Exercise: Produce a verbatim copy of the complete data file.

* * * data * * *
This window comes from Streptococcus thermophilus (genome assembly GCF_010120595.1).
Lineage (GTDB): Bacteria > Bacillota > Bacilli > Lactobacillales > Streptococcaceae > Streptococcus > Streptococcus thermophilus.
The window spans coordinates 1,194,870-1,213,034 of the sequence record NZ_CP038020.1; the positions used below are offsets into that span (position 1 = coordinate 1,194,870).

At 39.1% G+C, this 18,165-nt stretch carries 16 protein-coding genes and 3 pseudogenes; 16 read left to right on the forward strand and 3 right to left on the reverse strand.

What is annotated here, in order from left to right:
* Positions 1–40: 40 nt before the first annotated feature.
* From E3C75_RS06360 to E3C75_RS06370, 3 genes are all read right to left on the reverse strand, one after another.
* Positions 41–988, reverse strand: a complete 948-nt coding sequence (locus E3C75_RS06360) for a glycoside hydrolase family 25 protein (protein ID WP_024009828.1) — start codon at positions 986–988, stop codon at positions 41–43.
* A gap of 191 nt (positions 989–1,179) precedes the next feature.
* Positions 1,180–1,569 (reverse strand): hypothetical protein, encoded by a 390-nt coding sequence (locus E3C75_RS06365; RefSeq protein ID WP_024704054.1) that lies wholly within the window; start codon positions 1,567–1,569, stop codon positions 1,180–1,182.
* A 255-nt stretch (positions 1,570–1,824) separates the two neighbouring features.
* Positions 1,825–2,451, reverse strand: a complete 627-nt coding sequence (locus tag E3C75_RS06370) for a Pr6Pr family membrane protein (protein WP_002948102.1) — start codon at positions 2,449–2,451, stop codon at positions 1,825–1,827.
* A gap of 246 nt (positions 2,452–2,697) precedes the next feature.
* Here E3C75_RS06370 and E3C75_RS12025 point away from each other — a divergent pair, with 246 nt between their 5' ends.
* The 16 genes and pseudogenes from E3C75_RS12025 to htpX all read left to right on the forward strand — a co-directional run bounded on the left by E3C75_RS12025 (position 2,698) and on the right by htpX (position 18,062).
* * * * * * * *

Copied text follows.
This window comes from Streptococcus thermophilus (genome assembly GCF_010120595.1).
Lineage (GTDB): Bacteria > Bacillota > Bacilli > Lactobacillales > Streptococcaceae > Streptococcus > Streptococcus thermophilus.
The window spans coordinates 1,194,870-1,213,034 of the sequence record NZ_CP038020.1; the positions used below are offsets into that span (position 1 = coordinate 1,194,870).

At 39.1% G+C, this 18,165-nt stretch carries 16 protein-coding genes and 3 pseudogenes; 16 read left to right on the forward strand and 3 right to left on the reverse strand.

What is annotated here, in order from left to right:
* Positions 1–40: 40 nt before the first annotated feature.
* From E3C75_RS06360 to E3C75_RS06370, 3 genes are all read right to left on the reverse strand, one after another.
* Positions 41–988, reverse strand: a complete 948-nt coding sequence (locus E3C75_RS06360) for a glycoside hydrolase family 25 protein (protein ID WP_024009828.1) — start codon at positions 986–988, stop codon at positions 41–43.
* A gap of 191 nt (positions 989–1,179) precedes the next feature.
* Positions 1,180–1,569 (reverse strand): hypothetical protein, encoded by a 390-nt coding sequence (locus E3C75_RS06365; RefSeq protein ID WP_024704054.1) that lies wholly within the window; start codon positions 1,567–1,569, stop codon positions 1,180–1,182.
* A 255-nt stretch (positions 1,570–1,824) separates the two neighbouring features.
* Positions 1,825–2,451, reverse strand: a complete 627-nt coding sequence (locus tag E3C75_RS06370) for a Pr6Pr family membrane protein (protein WP_002948102.1) — start codon at positions 2,449–2,451, stop codon at positions 1,825–1,827.
* A gap of 246 nt (positions 2,452–2,697) precedes the next feature.
* Here E3C75_RS06370 and E3C75_RS12025 point away from each other — a divergent pair, with 246 nt between their 5' ends.
* The 16 genes and pseudogenes from E3C75_RS12025 to htpX all read left to right on the forward strand — a co-directional run bounded on the left by E3C75_RS12025 (position 2,698) and on the right by htpX (position 18,062).